Who could make a big play in analog? Try Freescale Semiconductor Inc.
SAN JOSE, Calif. -- Who could make a big play in analog?
Try Freescale Semiconductor Inc. That appears to be evident, especially when the troubled chip maker this week named Rich Beyer as its new chairman and CEO, effective March. Beyer comes to Freescale from analog chip maker Intersil Corp., where he was CEO and a member of its board of directors.
Freescale sells a smattering of analog parts. But at present, Freescale (Austin, Texas) is a relatively small player in the overall analog business, but that's the problem. Loss-ridden Freescale needs to find new markets--and fast. And unlike digital, analog is growing at a decent pace.
''The eventual possibility of a large analog competitor may occur with Freescale under Rich Beyer,'' said analyst Doug Freedman of American Technology Research Inc., in a report. ''Rich Beyer's successful analog track record is attractive to Freescale, as private equity investors are eager to return the company to profitability.''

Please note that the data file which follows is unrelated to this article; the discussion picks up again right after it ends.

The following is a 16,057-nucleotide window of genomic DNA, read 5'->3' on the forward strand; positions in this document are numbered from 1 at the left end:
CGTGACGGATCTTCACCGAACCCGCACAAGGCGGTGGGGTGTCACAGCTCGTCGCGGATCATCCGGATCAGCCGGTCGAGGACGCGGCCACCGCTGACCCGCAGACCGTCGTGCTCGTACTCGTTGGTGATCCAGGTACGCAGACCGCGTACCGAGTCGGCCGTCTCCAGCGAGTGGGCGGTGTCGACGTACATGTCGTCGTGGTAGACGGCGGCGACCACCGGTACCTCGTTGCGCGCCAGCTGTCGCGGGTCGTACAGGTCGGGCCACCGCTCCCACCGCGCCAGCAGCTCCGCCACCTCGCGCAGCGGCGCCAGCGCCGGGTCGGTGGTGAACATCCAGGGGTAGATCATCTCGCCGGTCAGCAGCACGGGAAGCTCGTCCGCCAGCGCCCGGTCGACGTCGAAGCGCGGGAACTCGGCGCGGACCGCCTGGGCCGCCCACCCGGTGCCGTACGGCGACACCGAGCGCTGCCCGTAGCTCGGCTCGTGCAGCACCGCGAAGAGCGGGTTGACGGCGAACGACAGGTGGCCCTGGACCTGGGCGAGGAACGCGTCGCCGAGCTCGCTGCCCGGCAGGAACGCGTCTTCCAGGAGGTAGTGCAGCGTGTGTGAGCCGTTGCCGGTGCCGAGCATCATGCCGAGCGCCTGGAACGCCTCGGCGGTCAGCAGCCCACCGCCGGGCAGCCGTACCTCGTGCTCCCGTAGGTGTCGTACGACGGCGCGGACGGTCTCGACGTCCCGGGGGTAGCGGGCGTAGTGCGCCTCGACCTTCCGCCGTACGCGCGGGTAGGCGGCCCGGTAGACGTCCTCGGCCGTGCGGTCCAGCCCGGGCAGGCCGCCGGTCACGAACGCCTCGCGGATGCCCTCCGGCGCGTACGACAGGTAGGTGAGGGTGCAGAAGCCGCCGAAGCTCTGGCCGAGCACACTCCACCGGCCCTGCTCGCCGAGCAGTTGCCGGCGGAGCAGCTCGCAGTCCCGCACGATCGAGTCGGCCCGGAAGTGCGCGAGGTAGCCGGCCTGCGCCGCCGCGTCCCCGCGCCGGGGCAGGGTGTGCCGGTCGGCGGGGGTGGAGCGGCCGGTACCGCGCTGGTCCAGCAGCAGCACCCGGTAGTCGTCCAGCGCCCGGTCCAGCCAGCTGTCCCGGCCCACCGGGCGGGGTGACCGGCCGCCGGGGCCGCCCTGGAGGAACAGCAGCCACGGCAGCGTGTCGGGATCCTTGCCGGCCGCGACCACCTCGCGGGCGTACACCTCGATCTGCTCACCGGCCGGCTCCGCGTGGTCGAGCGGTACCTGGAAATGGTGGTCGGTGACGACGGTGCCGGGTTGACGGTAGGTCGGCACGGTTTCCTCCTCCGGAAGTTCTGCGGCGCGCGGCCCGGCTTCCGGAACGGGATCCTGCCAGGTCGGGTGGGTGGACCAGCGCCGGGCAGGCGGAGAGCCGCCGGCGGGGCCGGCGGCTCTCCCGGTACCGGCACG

Freescale may want to take a page from one of its rivals, possibly Texas Instruments Inc. Over time, TI has transformed itself from being a digitally-oriented ''DSP company'' to an ''analog company.'' In fact, TI is the world's largest analog vendor.
Under Beyer, Freescale could go in several directions. ''Freescale is currently a minor player in areas Intersil competes in, but could grow an analog business in several possible ways: 1) Through acquisitions, developing high-performance analog products to drive revenue growth and earnings and also offset lower margin business (i.e. the TI playbook) 2) Integrate analog functions and other logic around its embedded microcontroller family to create flexible SoCs used in industrial and automotive applications (i.e. the Cypress playbook),'' Freedman said.
Some wonder if Freescale could one day acquire Intersil, which is a mid-sized analog play. It's unlikely that Freescale would acquire the other big analog houses, such as ADI, Maxim and Linear Technology.
Databeans Inc. believes the analog sector had a flat 2007, but the firm expects 12 percent analog growth this year.
''I don't agree with Databeans that we'll see an uptick in 2008,'' said Steve Ohr, an analyst with Gartner Inc. ''At best, 2008 will mirror 2007, which was only a 4 percent year for analog; at worst, recession will happen and revenue growth will fall off in the later half of this year.''